with the possible exception of high-priced specialty items. Among other guidelines,
letters or logos should be large and printed in the same type style as that used in
complementary print and television advertising. The requirement of readability
contributes to the difficulty in packaging completely new products.

PACKAGING STRATEGY
One of the most critical roles for packaging is promoting products. Indeed, just as easeof-use and readability are elements of the strategic packaging mix, packaging is an
important part of a company's strategic marketing mix. Most packages for consumer
products are designed for one of three purposes: 1) to improve the packaging of an
existing product; 2) to add a new product to an existing product line; or 3) to contain an
entirely new product.
Redesign of packaging for existing products may be prompted by several factors. Many
times, a company may simply want to breathe new life into a maturing product by
updating its image or adding a new feature to the package, such as an easy-pour spout.
Or, a company may redesign the package to respond to a competitive threat, such as a
new product that is more visible on the shelf. Other strategic reasons for package
redesign are: changes in the product; economics, which may require less or more
expensive packaging; product line restructuring; alterations in market strategy, such as
aiming the product at a different age group; trying to promote new uses for a product; or
legal or environmental factors that lead to new materials or technology. Even small
packaging changes for established brands and products typically require careful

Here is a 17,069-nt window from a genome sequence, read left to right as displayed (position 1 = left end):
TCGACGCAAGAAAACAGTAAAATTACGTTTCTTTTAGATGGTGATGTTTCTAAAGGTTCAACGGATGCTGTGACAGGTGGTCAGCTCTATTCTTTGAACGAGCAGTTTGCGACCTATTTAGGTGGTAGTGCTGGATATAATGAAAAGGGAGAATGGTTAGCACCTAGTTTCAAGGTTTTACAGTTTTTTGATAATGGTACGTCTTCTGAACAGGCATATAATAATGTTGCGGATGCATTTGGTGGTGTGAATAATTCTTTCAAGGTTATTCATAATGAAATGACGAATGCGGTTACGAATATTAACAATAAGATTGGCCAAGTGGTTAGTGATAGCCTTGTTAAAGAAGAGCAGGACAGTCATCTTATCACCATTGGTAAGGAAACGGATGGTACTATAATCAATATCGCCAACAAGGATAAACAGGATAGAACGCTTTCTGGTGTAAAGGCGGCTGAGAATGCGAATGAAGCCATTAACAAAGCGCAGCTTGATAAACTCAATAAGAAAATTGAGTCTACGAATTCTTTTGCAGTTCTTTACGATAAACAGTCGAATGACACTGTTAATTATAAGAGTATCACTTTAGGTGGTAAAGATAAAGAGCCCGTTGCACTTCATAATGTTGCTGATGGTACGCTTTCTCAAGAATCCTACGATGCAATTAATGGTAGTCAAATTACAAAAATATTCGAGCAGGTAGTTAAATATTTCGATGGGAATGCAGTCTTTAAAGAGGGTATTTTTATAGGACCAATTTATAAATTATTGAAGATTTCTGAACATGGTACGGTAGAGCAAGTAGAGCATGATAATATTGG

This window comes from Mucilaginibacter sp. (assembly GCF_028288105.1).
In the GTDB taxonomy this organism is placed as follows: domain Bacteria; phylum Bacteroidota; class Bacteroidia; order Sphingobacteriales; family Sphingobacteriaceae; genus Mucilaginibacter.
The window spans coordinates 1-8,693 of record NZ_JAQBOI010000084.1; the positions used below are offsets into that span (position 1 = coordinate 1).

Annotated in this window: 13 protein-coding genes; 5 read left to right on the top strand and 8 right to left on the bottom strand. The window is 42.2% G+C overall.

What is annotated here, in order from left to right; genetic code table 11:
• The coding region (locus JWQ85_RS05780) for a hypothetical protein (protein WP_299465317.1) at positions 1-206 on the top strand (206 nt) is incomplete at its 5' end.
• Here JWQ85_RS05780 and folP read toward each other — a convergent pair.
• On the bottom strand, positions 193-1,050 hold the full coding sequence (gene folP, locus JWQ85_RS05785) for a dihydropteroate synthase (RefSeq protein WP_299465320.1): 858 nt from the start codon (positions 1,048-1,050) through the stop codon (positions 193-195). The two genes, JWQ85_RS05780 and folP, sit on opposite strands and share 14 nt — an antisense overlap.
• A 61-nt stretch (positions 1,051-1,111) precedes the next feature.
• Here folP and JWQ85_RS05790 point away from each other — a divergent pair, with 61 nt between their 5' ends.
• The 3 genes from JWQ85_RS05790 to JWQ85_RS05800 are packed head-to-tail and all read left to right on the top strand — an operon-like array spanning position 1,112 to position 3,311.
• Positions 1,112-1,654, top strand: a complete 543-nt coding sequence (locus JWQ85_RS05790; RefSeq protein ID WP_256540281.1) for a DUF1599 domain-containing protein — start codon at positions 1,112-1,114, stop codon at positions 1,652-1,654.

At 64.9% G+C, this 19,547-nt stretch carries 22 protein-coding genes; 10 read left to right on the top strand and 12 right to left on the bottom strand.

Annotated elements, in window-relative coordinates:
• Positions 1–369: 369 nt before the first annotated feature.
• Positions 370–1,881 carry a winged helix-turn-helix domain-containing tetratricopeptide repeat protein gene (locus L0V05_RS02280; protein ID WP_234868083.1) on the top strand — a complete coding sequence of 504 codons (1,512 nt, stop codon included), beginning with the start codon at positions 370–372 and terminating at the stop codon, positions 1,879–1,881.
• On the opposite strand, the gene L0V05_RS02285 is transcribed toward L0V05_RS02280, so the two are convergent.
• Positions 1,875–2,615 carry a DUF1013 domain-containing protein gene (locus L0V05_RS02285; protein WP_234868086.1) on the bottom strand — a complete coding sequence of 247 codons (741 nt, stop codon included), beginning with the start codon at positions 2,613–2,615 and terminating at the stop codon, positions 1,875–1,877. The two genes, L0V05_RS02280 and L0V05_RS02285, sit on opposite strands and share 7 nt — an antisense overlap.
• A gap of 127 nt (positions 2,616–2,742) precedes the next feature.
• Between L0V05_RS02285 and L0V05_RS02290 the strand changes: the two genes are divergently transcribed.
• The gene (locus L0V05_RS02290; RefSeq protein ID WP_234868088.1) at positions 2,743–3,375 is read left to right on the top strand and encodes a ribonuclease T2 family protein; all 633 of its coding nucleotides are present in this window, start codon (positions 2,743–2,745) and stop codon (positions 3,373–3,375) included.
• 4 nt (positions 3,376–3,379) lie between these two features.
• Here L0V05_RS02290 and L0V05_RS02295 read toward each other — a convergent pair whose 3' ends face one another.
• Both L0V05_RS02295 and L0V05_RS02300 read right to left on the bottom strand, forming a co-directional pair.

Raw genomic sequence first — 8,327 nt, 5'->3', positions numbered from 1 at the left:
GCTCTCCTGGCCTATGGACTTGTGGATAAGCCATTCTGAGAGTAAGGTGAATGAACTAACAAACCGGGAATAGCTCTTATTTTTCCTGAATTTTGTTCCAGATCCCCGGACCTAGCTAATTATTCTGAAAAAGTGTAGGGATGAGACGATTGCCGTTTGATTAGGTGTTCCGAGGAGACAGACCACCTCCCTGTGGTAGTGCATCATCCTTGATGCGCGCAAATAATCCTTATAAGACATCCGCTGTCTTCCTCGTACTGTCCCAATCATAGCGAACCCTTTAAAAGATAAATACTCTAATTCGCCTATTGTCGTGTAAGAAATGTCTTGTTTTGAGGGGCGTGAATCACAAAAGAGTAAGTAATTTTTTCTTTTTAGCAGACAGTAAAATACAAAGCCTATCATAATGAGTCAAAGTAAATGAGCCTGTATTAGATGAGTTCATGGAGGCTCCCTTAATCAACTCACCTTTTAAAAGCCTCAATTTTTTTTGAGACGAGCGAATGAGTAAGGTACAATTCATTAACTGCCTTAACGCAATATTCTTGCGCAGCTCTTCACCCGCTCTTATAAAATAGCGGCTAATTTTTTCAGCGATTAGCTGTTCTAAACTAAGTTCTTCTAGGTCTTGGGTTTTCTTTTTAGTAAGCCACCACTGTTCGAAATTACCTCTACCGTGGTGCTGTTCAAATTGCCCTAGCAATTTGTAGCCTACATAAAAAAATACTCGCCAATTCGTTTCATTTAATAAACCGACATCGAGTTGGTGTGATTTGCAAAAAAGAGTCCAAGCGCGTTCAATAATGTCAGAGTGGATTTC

consideration, since a great deal of money is often at risk if a company alienates or
confuses customers.

A second reason for package redesign is to extend a product or brand line. In these
instances, the packaging strategy usually reflects an effort to closely mimic the
established brand or product, but to integrate the benefits of the new feature into the
existing package in such a way that customers will be able to easily differentiate it from
other products in the line. The chief risks inherent in packaging for extensions are that
the new package will confuse customers or frustrate retailers.
The third impetus for package design is the need to generate housing for an entirely
new product. This is the most difficult type of packaging to create because it often
requires the designer to instill consumer confidence in an unknown product or brand,
and to inform the buyer about the product's uses and benefits. Packaging for products
and brands that are entirely new to the marketplace are the most challenging to develop.
In contrast, packaging for goods that are entering established product categories require
less education, but they must overcome established competition. A common packaging
strategy for such products entails mimicking the packaging of leading products, which
helps to assure the buyer that the product is "normal.